One year later, in a support group, Lydia reveals that she has been sober for a year and expresses gratitude for her father.



On 28 March 2014, Mel Gibson was in final talks to join the action thriller film Blood Father with Jean-François Richet as director. Peter Craig wrote the script based on his own novel of the same name, while Why Not Productions and Chris Briggs would be producing the film.[4] On 24 April, Erin Moriarty was set to co-star in the film as Gibson's character's daughter.[5] On 5 May, it was announced that Wild Bunch had come aboard to distribute the film worldwide.[6] On 6 June, Richard Cabral joined the film to play Joker, a tough enforcer for the Mexican Mafia.[7] On 14 June, William H. Macy tweeted that he would be starring alongside Gibson in the film.[8] On 17 June, Elisabeth Röhm signed on to star in the film as Gibson's estranged wife, but her role was cut from the final film.[9]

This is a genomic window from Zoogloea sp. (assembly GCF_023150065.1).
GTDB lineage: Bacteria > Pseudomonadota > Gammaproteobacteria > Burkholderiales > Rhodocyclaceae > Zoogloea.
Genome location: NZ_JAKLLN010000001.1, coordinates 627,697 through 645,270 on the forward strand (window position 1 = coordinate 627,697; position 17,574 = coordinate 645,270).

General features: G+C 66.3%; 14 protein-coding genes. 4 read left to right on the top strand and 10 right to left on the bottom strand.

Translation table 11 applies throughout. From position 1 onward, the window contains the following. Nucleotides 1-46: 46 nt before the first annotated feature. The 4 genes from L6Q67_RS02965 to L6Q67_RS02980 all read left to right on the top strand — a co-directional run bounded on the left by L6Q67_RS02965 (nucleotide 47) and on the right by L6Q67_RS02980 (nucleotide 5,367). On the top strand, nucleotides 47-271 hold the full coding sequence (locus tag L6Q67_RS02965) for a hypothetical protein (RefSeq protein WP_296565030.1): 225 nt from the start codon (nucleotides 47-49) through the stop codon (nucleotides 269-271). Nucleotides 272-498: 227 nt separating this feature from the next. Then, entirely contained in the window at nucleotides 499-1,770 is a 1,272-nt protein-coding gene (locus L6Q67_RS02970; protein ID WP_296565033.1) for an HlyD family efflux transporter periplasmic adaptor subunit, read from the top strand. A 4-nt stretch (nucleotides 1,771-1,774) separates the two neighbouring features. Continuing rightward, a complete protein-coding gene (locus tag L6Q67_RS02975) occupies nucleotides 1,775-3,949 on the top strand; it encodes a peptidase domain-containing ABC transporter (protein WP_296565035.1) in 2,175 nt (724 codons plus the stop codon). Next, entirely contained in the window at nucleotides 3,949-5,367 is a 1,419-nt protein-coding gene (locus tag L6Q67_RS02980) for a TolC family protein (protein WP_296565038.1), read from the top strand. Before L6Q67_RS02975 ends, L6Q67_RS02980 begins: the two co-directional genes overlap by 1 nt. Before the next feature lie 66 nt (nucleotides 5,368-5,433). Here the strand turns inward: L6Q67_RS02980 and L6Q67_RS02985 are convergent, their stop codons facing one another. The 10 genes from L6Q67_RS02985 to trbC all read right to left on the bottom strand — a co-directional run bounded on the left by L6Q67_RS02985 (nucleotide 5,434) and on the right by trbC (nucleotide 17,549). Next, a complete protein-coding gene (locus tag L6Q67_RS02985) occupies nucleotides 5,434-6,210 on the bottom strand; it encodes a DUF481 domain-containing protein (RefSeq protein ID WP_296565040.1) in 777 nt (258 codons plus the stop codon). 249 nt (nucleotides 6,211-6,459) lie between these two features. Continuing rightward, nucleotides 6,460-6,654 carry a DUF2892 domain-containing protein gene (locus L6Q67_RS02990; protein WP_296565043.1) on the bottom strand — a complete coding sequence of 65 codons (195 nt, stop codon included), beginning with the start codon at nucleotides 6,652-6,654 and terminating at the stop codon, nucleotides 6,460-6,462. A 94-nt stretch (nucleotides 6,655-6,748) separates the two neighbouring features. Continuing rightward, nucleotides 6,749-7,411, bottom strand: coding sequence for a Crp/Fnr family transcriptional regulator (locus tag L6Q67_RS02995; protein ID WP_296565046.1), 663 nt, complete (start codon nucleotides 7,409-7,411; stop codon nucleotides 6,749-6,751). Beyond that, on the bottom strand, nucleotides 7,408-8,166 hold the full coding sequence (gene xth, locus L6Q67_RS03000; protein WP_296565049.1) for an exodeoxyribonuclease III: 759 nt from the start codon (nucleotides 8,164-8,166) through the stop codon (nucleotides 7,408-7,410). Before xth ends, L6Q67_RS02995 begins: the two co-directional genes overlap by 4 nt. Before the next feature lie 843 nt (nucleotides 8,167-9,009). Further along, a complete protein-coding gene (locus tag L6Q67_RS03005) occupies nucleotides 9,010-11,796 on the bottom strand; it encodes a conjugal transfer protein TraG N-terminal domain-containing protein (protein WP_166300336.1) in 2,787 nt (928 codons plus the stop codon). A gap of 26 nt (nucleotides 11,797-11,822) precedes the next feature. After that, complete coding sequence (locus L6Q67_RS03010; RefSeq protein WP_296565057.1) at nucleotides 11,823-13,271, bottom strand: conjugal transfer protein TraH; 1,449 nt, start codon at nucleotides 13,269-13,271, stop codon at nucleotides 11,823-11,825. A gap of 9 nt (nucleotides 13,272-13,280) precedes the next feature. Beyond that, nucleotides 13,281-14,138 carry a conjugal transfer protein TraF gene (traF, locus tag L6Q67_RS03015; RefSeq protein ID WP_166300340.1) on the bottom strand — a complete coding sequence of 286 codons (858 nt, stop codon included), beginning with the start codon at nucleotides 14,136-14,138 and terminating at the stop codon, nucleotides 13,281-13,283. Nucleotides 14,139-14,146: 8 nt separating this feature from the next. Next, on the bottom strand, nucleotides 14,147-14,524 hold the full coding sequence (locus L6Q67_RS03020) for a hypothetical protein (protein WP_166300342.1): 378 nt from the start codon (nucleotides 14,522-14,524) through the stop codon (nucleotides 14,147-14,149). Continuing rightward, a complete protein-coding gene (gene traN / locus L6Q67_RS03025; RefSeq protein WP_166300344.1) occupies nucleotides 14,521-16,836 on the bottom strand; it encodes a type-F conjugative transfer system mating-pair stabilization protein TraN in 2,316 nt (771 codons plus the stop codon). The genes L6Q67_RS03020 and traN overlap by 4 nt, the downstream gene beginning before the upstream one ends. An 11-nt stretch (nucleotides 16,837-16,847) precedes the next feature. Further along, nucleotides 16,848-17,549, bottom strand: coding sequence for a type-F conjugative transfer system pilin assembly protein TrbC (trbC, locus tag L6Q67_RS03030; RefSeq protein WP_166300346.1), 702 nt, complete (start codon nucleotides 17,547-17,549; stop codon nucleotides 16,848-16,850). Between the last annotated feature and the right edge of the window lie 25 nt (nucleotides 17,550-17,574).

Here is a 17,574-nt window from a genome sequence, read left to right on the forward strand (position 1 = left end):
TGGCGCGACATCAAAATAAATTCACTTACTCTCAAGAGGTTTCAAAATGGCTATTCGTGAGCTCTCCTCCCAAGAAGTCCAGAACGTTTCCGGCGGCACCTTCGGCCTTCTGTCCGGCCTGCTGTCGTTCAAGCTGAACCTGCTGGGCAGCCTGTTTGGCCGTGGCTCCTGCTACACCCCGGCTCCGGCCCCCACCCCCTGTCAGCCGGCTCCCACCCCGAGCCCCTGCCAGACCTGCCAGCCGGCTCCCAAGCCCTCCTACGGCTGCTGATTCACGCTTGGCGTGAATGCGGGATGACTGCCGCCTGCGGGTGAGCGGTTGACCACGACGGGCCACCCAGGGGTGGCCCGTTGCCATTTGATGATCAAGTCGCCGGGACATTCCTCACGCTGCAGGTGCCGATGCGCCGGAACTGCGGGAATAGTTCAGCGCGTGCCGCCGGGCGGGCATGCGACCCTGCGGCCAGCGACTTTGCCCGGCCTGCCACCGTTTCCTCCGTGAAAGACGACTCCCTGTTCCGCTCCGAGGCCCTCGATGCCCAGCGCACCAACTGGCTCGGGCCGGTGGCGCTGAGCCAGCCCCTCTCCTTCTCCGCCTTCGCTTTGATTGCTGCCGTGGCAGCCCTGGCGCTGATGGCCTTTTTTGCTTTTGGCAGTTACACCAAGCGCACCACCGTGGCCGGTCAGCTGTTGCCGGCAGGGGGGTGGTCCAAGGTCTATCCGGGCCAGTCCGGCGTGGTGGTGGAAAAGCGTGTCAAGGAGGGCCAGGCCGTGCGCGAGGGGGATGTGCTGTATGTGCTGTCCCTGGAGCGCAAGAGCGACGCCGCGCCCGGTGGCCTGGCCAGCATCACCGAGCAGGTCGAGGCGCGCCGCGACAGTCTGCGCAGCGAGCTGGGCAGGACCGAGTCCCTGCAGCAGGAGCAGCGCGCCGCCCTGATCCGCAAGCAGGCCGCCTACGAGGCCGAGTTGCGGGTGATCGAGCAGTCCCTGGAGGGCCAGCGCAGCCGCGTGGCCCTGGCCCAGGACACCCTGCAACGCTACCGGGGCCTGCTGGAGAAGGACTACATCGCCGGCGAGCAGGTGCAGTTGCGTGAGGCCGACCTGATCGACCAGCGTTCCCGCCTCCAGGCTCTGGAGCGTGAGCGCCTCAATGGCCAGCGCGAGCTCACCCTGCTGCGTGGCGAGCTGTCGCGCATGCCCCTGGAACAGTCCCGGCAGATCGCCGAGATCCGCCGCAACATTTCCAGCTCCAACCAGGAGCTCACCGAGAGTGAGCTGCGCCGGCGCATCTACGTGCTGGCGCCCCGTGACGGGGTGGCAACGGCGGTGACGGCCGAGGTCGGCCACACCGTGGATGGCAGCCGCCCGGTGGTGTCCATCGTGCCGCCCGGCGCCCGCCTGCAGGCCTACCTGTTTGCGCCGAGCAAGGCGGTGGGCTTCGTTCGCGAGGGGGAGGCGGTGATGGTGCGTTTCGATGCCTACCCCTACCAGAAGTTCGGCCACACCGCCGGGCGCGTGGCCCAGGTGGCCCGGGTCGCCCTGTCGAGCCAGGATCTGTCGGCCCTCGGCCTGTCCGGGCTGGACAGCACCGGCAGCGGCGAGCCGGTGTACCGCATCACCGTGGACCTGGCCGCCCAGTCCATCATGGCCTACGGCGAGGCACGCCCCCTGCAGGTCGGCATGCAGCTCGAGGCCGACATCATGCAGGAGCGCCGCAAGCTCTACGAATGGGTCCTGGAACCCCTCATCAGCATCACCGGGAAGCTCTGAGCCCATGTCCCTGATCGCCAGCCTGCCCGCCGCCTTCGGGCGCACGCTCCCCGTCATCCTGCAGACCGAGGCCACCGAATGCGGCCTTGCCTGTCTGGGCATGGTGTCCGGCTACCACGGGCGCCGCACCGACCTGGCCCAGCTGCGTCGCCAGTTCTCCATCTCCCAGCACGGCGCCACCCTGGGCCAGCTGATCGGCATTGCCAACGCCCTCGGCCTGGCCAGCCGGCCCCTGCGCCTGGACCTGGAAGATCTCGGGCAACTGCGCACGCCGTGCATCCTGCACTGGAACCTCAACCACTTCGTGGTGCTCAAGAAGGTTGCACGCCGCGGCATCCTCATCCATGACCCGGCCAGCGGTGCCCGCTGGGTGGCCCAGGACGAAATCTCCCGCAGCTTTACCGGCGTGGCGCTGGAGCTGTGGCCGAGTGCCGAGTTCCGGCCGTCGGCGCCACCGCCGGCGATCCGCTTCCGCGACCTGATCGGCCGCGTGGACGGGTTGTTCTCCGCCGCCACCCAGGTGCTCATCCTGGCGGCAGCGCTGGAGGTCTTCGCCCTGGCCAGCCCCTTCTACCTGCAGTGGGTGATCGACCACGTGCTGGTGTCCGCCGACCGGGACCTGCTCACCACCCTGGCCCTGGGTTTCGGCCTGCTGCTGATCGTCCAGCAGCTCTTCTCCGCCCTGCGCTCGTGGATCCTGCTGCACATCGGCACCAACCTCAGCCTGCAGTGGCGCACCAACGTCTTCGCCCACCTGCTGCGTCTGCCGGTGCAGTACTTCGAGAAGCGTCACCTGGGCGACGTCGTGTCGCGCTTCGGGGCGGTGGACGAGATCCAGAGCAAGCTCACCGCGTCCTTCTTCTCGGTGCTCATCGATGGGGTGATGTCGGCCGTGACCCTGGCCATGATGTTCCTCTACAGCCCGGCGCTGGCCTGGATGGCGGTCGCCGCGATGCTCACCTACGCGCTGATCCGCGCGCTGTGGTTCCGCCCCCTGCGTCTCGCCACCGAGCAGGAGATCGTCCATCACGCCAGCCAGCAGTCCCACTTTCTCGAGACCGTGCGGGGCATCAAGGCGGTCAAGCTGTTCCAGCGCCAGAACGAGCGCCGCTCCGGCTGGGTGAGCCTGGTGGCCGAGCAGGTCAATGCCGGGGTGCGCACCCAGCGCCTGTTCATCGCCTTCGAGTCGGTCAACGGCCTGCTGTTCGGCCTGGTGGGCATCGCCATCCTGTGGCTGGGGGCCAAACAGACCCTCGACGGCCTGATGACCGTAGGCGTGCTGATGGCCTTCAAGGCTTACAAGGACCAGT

Principal photography began on 5 June 2014, in Albuquerque, New Mexico.[10] On 23 June, Gibson was spotted filming some arresting scenes at Albuquerque jail.[11] After a month of shooting, the production wrapped up on 3 July 2014.[12]


In December 2014, Lionsgate acquired the U.S. rights to the film.[13] Blood Father had its world premiere at the Cannes Film Festival on 21 May 2016.[14] It was released in the United States on 12 August 2016.[15]

Critical responseEdit

Blood Father received positive reviews from film critics. Review aggregator Rotten Tomatoes gives the film an approval rating of 89% approval rating on based on reviews from 89 critics, with an average rating of 6.5/10. The site's critical consensus states: "Blood Father meets every expectation a film fan could have for a latter-day Mel Gibson action thriller with its title -- and even, in some respects, handily exceeds them."[16] Metacritic gives the film a weighted average score of 66 out of 100, based on reviews from 16 critics, indicating "generally favorable reviews".[17]

Owen Glierberman of Variety Magazine wrote: "Blood Father is trash, but it does capture what an accomplished and winning actor Mel Gibson can be", and that the film "gives him the chance to show that he's still got it."[18]